The Los Alamos National Laboratory has inked a $45m contract with supercomputer maker Cray to supply the nuke researchers with one of the first Baker series of Opteron-based supers that will ship later this year - and to provide some company for the petaflopping RoadRunner Opteron-Cell massively parallel super, custom-built by rival IBM for Los Alamos.
The Baker machines will couple the latest Opteron processors from Advanced Micro Devices with Cray's new 3D torus interconnect, code-named Gemini. The name suggests that the kicker to the current SeaStar+ interconnect will double up the performance of the crossbar and therefore also double the number of nodes that can be clustered together - although Cray has thus far been pretty vague about the capabilities of the Gemini interconnect.
The HPC supplier has also said very little about what will make Baker machines distinct from its impending XT6 supers, which use the twelve-core Magny-Cours Opteron 6100 processors that were announced earlier this week. With twelve-core Opterons and twice the interconnect bandwidth, the Baker machines should be able to deliver around 3.5 petaflops of sustained performance, according to my back-of-envelope calculations.
The machine that is going into Los Alamos is to be nicknamed Cielo, presumably because the sky is the limit but also because the US National Nuclear Security Administration is frustrated by current performance ceilings as it manages the country's arsenal of 6,000 nuclear weapons.
The NNSA is a semi-autonomous agency within the Department of Energy, which makes and manages nukes for Uncle Sam. The major super labs in the States - Los Alamos, Sandia National Laboratories, and Lawrence Livermore National Laboratory - are all affiliated with the NNSA effort, which also has the goal of designing, completely within a supercomputer, new nuclear weapons and simulating their explosions. (You can't do this with real nukes because of the Nuclear Test Ban Treaty, of course.)
In its announcement, the NNSA says it chose the Baker boxes after a "highly competitive procurement process," which no doubt pitted IBM and Cray systems, and perhaps others, against each other. NNSA did not specify who was involved with the bidding, but did say that the Cielo super would be installed in the third quarter of 2010 with additional upgrades to the system expected in 2011. NNSA added that the Cielo massively parallel super could have more than ten times the performance of the ASCI Purple super installed at Lawrence Livermore, which is currently rated at 92.8 teraflops of peak performance. So we are talking petaflops territory for Cielo.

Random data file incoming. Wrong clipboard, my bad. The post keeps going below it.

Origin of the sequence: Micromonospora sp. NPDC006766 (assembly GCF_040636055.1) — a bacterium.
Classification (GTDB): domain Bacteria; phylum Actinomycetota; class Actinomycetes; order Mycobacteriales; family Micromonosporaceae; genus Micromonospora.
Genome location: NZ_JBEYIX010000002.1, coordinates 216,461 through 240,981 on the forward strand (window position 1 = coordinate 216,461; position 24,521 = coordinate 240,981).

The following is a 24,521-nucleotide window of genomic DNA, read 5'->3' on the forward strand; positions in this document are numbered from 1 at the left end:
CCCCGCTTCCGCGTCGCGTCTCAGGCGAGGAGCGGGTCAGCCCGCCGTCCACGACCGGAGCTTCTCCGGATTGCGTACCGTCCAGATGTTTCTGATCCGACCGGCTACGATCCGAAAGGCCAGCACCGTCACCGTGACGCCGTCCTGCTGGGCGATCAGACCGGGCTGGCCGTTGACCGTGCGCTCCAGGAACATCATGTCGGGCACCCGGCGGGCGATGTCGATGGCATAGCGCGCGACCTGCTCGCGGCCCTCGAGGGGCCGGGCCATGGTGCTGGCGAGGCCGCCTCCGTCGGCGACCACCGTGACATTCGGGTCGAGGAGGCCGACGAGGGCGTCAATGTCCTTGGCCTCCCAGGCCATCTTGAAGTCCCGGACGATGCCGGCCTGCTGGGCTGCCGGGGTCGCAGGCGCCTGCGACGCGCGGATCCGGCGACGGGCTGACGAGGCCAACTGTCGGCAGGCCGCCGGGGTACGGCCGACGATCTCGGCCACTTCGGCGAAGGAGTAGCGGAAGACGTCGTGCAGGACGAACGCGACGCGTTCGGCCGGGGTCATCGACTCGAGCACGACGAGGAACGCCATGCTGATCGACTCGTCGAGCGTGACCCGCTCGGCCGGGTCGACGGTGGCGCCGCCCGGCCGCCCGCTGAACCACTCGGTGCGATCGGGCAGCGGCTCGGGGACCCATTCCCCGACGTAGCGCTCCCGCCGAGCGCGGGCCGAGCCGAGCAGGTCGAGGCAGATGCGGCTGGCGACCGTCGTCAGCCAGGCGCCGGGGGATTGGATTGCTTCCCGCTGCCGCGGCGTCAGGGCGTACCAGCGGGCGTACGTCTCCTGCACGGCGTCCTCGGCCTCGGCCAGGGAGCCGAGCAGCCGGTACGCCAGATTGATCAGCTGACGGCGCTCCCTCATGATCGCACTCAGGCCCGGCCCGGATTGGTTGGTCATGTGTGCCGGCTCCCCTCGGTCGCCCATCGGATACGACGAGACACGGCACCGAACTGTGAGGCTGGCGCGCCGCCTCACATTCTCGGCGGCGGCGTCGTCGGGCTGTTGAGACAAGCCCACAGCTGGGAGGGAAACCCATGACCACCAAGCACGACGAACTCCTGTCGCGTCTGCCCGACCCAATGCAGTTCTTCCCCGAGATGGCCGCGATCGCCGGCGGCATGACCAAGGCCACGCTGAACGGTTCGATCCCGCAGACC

The Purple super is based on IBM's dual-core 1.9GHz Power5+ processors, has 12,208 of them and 48TB of main memory, and is lashed together using IBM's proprietary Federation interconnect for its AIX boxes. Lawrence Livermore has a BlueGene/P super rated at 501.4 teraflops and the original BlueGene/L super, currently rated at 596.4 teraflops. These machines have huge numbers of PowerPC cores and run Linux.
NNSA says that the total value of the Cielo contract will be under $54m, and it looks like Cray will get the lion's share of $45m, with some left over for other things such as storage systems. Panasas, an existing storage supplier to Los Alamos for the RoadRunner system, is supplying its ActiveStor scale-out network-attached storage (NAS), which uses clustered nodes with an overall multi-petabyte capacity to deliver files fast enough to keep the Cielo cores busy.
John Morrison, the lab's high performance computing division leader, said: "The file system provided by Panasas for Cielo will support users at all three National Nuclear Security Administration laboratories, including Lawrence Livermore National Laboratory, Los Alamos National Laboratory, and Sandia National Laboratories in their use of the system."
It's a good win for Panasas, keeping it in the public eye as it fights for business with Isilon, BlueArc, the HP-acquired Ibrix, and others.
The $45m Baker system win at NNSA follows another $45m deal Cray inked in late February with the US Department of Defense to put three Baker/Gemini systems into three different supers used by the Air Force, the Army, and the Arctic Region Supercomputing Center, which does work for the military. El Reg estimated back then that this $45m would have bought about 1 petaflops of number-crunching power for the US military across those three systems, and the price and expected performance of the Cielo machine bears out those estimates. ®